Lifers Denoted by Bold
The morning of the eighth day of Camp Chirichua began with a trip to the San Pedro House. On our drive into Sierra Vista the evening before, we had passed over the San Pedro River and the strip of riparian woodland surrounding it. The area along the San Pedro River is rather striking to view as it is a verdant patch of green otherwise surrounded by the drab tones of the desert. It is this inconsistency with the surrounding landscape however which causes it to be as great of a birding destination as it is, attracting a range of species that can’t easily support themselves in the nearby desert.
The San Pedro riparian area also holds a special place in conservation history as it was the very first Important Bird Area to be declared. For both of these reasons, we were all very excited to bird in the area.
We arrived at the house and after refilling water bottles and getting ready to walk, headed out towards the trails on the property. We quickly came across a number of good birds, before we even approached the river itself, such as good looks a Botteri’s sparrow, the first blue grosbeaks of the trip, and best of all, vermillion flycatcher.
As we approached the river, the trail began to get more and more overgrown (and we became more and more worried about chiggers) and we began to hear the raucous calls of yellow-breasted chats hidden away in the vegetation. Yellow-billed cuckoos and warbling vireos also put in appearances, good examples of the unique birdlife of the San Pedro. A grey hawk called once as well but we were unable to see it. However, it was made up for by my first Abert’s towhees of the trip (since I had not seen the one we had nearly ran over the day before).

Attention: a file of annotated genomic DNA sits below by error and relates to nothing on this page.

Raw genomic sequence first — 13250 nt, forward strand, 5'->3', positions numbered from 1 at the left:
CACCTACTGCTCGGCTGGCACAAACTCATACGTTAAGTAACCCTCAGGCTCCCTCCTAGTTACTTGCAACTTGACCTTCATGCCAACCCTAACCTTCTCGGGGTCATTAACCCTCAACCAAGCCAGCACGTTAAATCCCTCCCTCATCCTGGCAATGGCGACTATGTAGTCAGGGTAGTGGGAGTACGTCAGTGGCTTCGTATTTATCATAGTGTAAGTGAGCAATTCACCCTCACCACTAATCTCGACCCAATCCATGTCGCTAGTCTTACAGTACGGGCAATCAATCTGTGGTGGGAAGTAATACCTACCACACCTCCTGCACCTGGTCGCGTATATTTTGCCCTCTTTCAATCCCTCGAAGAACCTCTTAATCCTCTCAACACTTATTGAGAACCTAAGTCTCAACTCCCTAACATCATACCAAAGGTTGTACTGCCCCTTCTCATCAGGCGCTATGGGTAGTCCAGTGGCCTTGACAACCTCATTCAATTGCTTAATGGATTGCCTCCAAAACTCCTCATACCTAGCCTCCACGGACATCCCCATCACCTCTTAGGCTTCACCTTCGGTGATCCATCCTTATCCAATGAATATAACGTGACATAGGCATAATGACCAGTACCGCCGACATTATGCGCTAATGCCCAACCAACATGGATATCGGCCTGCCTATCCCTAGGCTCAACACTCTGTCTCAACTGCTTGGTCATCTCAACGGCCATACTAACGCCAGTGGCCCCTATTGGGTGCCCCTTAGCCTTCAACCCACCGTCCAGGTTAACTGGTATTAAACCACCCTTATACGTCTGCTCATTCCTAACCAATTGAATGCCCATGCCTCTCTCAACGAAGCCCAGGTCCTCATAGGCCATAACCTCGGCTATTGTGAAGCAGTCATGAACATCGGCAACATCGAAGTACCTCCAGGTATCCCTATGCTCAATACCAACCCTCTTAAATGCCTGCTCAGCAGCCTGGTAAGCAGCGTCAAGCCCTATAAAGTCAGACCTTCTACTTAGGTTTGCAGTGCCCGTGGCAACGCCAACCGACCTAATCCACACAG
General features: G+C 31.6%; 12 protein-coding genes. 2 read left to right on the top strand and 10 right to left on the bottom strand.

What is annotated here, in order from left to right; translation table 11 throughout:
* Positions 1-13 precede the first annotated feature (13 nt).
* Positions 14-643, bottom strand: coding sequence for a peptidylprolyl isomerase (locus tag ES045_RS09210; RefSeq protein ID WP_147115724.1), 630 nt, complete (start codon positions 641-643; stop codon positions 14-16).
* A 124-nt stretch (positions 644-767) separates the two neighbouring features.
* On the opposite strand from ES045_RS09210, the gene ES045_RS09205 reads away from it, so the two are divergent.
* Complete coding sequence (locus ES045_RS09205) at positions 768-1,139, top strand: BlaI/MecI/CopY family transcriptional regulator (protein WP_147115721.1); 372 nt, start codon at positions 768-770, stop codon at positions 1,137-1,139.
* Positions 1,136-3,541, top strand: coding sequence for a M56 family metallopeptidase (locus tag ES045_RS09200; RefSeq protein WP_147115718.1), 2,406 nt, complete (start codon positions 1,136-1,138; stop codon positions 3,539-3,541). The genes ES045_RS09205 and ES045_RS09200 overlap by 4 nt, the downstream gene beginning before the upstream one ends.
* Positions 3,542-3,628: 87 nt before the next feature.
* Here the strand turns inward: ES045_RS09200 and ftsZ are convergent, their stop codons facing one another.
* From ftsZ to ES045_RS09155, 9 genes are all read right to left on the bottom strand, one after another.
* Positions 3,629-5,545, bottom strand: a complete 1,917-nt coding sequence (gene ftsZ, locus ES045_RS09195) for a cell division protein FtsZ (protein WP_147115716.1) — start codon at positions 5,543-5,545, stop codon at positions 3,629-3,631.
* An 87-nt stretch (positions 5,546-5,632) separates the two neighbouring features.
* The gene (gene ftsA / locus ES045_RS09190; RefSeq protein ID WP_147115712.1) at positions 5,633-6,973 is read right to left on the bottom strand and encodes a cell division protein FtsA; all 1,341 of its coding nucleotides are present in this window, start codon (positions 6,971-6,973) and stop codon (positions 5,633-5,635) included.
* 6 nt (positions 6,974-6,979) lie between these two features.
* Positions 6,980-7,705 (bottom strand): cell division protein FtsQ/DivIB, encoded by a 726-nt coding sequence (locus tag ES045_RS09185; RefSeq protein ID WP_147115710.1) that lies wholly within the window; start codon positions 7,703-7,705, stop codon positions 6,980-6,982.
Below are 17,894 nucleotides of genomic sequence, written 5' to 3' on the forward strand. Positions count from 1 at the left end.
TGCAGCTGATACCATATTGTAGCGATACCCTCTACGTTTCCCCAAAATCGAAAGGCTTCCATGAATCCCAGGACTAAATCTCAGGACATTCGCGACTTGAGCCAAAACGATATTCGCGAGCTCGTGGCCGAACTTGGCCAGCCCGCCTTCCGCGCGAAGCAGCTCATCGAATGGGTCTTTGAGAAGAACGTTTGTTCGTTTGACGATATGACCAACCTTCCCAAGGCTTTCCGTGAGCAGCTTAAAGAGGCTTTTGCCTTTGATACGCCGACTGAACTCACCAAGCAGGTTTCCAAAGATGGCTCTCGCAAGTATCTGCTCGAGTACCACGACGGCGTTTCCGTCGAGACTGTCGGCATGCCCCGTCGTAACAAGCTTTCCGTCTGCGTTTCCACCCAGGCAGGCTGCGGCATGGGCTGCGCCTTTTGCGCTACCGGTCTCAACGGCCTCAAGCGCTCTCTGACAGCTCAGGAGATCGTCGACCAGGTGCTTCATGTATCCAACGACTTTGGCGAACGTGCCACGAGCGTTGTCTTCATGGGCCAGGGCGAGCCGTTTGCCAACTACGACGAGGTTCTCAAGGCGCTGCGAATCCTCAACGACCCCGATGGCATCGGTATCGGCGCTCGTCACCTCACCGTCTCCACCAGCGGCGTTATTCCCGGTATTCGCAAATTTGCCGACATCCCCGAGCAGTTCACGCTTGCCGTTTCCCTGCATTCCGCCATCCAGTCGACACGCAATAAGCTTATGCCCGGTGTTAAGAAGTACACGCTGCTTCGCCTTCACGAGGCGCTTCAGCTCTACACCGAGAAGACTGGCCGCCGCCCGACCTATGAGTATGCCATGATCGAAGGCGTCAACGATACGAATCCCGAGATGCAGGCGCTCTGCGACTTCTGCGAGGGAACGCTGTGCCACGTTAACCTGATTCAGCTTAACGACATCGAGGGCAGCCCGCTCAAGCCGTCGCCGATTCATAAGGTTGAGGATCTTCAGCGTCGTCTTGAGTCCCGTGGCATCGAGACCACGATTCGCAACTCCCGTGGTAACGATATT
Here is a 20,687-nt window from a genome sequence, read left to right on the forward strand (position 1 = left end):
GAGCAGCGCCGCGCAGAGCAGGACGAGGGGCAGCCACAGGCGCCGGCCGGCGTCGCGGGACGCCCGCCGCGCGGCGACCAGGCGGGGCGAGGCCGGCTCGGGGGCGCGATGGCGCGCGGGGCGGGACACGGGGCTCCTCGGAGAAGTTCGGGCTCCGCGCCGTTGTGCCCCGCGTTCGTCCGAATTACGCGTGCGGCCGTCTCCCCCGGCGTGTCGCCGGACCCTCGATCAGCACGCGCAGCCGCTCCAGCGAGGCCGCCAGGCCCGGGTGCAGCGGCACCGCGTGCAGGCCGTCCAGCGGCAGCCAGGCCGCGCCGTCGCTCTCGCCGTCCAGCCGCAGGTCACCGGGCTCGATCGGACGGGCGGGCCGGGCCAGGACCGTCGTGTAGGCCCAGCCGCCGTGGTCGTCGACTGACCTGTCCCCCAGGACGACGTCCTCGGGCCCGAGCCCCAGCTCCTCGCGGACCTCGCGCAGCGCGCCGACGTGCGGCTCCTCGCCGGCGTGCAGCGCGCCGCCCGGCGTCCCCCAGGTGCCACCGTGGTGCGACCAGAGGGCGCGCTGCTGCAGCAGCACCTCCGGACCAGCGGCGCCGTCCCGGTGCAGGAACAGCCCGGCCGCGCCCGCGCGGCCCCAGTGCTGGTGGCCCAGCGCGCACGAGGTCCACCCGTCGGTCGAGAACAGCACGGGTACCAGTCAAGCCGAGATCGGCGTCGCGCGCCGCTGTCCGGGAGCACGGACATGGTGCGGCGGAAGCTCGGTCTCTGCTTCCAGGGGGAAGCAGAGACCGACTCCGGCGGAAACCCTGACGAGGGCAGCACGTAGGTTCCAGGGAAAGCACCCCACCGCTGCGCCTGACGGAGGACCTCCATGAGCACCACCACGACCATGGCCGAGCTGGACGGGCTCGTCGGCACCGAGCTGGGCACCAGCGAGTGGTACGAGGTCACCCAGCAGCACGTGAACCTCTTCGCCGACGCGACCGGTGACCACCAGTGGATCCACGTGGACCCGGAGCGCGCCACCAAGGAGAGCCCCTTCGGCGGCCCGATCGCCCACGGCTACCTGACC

One of the main reasons for our coming to the San Pedro House was to see the banding that occurs there. We eventually came upon the station and were able to watch the operation for a while. They were about to go check the mist nets when we arrived but before we went with them to check, we got good scope looks at a yellow-breasted chat, the first that had actually allowed itself to be seen. We then split up to go with the banders to check the different nets. My group went across a particularly muddy section of trail, risking the destruction of our shoes as well as chiggers (which I have been particularly blessed never to have gotten before although I am extremely paranoid of that streak ending). We were rewarded for our efforts though with a bird in the net, although it ended up being just a song sparrow.
Over the next half hour or so, we watched the banding operation at work and were able to see them process a number of birds, the highlight being a lazuli bunting.
Eventually, we thanked the banders and turned back down the trials towards the vans.
Back at the vans, we wandered around the small shop they have there, particularly their bird book collection. However, our attention was soon drawn back to birds by the sound of inca doves calling from the trees outside. These little doves have always been a favorite of mine ever since I saw my lifer in Texas and I have always been particularly partial towards their calls. So I was rather happy to see them in a new state as well as to hear them.
Departing the river, we headed towards the Huachuca Mountains where our next stop would be at Beatty’s Guest Ranch where we were particularly targeting white-eared hummingbird and spotted owls.